God Doesn’t Judge You

Humans may judge you ever so severely – even Christians. In fact, it is well known that church leaders can be the harshest critics of people who are battling with mental health issues. Some would quicker tell you that there is something wrong with your spiritual life rather than lend a sympathetic ear. The fact that they’ve just booked themselves in for a double heart bypass and their wife has a handbag full of painkillers is not an issue to them.

May God grant us the humility to see our hypocrisy!

And may you be encouraged that God is not a church leader. He is the mighty, all-knowing, all-loving Creator. What a relief he’s not like mankind!



  1. Absolutely love this post. As someone who has an anxiety disorder as a Christian this speaks volumes to me. Don’t judge unless you want to be judged! (See Matthew 7:1). Everyone has difficulties and even if my”difficulty” is different from yours it’s a difficulty, nevertheless. Thanks for writing this. 😀

    Liked by 3 people

  2. Thank you! Growing up, I had Christian adults in my life who said depression and mental illness were the result of selfishness. Even if one feels suicidal, that is still linked to self-pity and an over-focus on self. This viewpoint is harmful, and lacks the grace people struggling with mental illness need to get better. Thank God He does not break the bruised reed!

    Liked by 4 people

    • Hi Tressa. Oh my, why do we wound the wounded? This is terrible! What an awful thing to say to people who are already feeling vulnerable and guilty.

      I remember a Christian girl on Facebook referring to somebody as an idiot because he jumped in front of her train and made her late home for tea. When other friends who saw the post tried to reason with her that the man was obviously deeply disturbed, she told them all to get off their high horse and continued to label the dead man as an idiot. I promptly unfriended her, because seeing comments like this coming from somebody who was supposed to be a follower of Jesus, really troubled me. You are right that it is a matter of needing more grace. Thanks for stopping by. It is much appreciated. xx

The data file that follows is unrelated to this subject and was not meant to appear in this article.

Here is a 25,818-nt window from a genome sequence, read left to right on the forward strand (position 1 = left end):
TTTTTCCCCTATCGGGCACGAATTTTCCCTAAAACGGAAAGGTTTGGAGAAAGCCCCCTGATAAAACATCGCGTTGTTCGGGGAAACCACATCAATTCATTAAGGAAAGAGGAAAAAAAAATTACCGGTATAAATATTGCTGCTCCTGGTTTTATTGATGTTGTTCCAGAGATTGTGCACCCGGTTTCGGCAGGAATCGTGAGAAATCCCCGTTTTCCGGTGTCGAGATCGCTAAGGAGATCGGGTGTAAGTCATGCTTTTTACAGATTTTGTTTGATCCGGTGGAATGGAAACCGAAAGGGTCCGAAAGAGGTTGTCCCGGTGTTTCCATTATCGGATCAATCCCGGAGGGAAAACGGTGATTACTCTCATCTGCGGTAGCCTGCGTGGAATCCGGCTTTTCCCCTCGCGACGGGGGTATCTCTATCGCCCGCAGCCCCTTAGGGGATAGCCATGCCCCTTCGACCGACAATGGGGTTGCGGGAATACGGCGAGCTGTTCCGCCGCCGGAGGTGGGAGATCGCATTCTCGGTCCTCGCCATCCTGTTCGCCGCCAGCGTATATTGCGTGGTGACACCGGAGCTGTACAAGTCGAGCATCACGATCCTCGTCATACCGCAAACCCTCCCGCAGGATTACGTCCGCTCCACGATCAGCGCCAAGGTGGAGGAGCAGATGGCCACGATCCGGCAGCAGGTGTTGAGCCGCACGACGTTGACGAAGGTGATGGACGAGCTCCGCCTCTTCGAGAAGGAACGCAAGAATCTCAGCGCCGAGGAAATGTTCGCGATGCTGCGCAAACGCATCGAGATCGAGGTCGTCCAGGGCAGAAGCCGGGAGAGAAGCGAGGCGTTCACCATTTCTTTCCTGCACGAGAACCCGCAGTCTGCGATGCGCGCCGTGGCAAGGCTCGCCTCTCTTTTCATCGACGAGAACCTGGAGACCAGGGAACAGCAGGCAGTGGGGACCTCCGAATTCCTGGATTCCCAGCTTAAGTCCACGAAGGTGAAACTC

Liked by 1 person

      • That is indeed a disturbing and sad story. I think those who do the most harm to the name of Christ are those who claim Him as their Lord and yet they act even colder than those of the world.

        There is one result of my depression that I a grateful for – I think God has used it to help me empathize more with the vulnerable and those struggling with mental health. Otherwise, I suspect I would have grown up to be a reflection of the adults I mentioned.


    • None! Thankfully, later in my life, God lead me to a church where the pastor and his wife – and several wonderful ladies – showed me what God’s love and compassion looks like! That is when my journey of healing really started.


  3. It is sad that mental health is a stigma in churches. I hope that we as Christ followers understand that it should not be and may we support those who struggle with it.

    Liked by 1 person

  4. How true. The stigma surrounding mental illness is inexcusable. If I fell down a ski slope and broke my leg, most folks would feel sorry for me. But an anxiety attack doesn’t earn the same sympathy or understanding. Double Standards Stink!

    Liked by 2 people

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